Daylight Saving Time Transition May Increase Risk Of Stroke This November
FAIRFAX, Va., Oct. 24, 2018
FAIRFAX, Va., Oct. 24, 2018 /PRNewswire/ -- The clocks will "fall back" on Sunday, November 4, and with the extra hour of sleep comes an increased risk of stroke.
Research shows that ischemic — or clot — stroke incidence increases for two days following the Daylight Saving Time transition, both in spring and in fall. The researchers believe the increased stroke risk is related to interrupted sleep patterns.
With this expected uptick in stroke cases from November 4 to 6, EMS should be ready to respond. However, unlike the trauma model, where the most severely injured patients are taken to a Level 1 trauma center, most states don't have protocols for EMS to triage and transport stroke patients. This could be a life-or-death decision for the patient, because millions of brain cells die each minute blood flow is denied to the brain.
The Get Ahead of Stroke campaign is working to ensure that EMS have the resources they need to assess stroke severity in the field and connect patients to appropriate care. It has developed a free mobile app that helps EMS assess stroke severity using common stroke scales. By measuring, for example, the patient's ability to squeeze and release a hand or make facial expressions, EMS can determine the best course of action for the patient. The campaign is also working in states across the country to update EMS protocols related to stroke care.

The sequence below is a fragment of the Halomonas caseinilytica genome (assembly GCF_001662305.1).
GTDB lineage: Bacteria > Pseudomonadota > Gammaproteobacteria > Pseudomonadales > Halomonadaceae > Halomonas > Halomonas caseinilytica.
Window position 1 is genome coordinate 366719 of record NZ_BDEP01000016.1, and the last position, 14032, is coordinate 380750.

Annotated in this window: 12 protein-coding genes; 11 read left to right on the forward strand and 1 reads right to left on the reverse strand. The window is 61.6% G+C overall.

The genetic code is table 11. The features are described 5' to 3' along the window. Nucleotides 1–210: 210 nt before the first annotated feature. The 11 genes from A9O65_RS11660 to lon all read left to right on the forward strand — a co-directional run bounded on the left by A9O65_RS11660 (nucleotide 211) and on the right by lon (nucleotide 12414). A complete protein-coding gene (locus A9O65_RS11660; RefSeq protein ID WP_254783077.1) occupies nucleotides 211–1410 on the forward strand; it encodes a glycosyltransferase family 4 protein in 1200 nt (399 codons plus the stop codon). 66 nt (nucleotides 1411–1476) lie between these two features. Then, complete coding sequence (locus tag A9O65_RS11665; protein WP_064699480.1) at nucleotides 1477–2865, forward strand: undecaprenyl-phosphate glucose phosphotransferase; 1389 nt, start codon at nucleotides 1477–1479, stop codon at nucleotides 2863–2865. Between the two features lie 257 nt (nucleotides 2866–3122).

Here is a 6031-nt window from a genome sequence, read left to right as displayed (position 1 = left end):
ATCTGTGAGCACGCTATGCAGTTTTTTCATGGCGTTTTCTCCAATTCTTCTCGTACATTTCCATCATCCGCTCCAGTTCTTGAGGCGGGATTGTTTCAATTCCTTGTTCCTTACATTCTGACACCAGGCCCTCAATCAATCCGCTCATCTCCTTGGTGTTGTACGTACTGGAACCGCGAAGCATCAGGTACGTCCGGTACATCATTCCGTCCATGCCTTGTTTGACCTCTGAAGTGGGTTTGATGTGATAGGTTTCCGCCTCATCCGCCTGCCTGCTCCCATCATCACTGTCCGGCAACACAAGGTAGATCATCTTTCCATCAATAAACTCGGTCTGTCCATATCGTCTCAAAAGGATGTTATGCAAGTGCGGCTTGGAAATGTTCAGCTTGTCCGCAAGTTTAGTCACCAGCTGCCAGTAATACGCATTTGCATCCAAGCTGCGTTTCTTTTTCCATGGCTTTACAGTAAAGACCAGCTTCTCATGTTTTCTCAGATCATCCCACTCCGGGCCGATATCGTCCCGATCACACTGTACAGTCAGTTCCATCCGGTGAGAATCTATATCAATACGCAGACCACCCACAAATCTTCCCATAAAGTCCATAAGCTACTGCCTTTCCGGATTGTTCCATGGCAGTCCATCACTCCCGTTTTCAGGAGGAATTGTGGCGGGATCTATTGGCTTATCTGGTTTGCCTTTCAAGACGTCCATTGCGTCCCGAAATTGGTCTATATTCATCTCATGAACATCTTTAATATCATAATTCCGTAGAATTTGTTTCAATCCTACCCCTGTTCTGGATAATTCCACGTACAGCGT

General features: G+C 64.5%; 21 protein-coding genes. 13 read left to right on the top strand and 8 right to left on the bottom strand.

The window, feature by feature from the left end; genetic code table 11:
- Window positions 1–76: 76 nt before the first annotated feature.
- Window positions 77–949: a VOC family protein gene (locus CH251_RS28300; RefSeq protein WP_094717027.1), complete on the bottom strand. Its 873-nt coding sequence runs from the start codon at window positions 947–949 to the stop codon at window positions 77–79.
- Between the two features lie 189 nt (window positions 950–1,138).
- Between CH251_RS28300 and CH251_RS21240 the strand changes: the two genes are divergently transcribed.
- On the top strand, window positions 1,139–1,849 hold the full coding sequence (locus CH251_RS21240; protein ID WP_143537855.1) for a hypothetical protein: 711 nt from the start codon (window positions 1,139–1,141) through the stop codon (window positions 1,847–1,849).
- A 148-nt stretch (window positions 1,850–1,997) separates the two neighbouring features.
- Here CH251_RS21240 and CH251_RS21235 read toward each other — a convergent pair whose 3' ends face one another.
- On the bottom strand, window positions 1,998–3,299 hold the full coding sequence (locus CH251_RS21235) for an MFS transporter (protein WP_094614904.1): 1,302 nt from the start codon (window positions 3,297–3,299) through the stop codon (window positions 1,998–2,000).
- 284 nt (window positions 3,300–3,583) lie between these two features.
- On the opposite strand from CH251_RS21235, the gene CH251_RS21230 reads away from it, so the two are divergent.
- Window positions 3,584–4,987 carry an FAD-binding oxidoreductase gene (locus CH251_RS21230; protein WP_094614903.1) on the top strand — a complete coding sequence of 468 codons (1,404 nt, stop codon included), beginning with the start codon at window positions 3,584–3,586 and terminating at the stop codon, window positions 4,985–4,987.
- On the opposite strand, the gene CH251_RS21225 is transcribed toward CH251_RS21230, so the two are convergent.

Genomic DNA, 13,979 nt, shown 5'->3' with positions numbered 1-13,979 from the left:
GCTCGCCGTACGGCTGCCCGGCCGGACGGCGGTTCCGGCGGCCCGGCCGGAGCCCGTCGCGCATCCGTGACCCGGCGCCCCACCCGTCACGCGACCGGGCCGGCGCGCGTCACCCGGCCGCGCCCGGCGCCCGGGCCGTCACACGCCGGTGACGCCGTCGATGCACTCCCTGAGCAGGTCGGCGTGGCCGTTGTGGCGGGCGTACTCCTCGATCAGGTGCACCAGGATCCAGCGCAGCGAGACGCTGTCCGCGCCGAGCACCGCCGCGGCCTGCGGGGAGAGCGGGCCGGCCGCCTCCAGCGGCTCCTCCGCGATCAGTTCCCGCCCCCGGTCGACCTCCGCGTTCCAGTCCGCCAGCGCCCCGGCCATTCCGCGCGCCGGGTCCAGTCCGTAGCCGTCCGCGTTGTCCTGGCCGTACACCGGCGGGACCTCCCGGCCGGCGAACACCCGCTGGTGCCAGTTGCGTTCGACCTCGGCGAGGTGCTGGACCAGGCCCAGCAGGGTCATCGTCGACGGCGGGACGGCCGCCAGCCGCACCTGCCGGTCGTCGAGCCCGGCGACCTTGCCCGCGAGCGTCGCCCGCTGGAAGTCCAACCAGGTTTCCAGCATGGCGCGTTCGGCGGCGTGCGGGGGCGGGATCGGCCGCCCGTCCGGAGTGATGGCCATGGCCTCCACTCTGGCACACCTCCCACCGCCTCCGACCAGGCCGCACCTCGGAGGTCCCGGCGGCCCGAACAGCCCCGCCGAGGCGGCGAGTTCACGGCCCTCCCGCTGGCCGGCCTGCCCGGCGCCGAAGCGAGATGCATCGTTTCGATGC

"The Stroke Scales for EMS app will help EMS assess stroke severity, and ultimately, guide patients experiencing a severe stroke to Level 1 stroke centers, which can provide neuroendovascular stroke surgery to remove clots 24/7/365," said Scott McDaniel, a paramedic and stroke survivor.
By changing the way stroke patients are triaged and transported — and ensuring EMS personnel have the tools they need to identify severe stroke — we can help these patients get to appropriate care right away.
"Severe stroke patients who receive appropriate care leave the hospital sooner and are twice as likely to be independent within 90 days," said Society of NeuroInterventional Surgery (SNIS) president Dr. Adam S. Arthur. "By assessing stroke severity in the field, EMS can make critical decisions that will greatly improve the odds of these patients, sometimes enabling them to talk and walk within a few days."
To speak with Dr. Arthur or Mr. McDaniel, please contact Sangeetha Sarma at firstname.lastname@example.org.
About the Get Ahead of Stroke Campaign
Get Ahead of Stroke is a national public education and advocacy campaign designed to improve systems of care for stroke patients. An initiative of the Society of NeuroInterventional Surgery (SNIS), the campaign's goal is to secure the best possible outcomes for stroke patients by driving policy change and public awareness nationwide. Visit www.getaheadofstroke.org to learn more.
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SOURCE Get Ahead of Stroke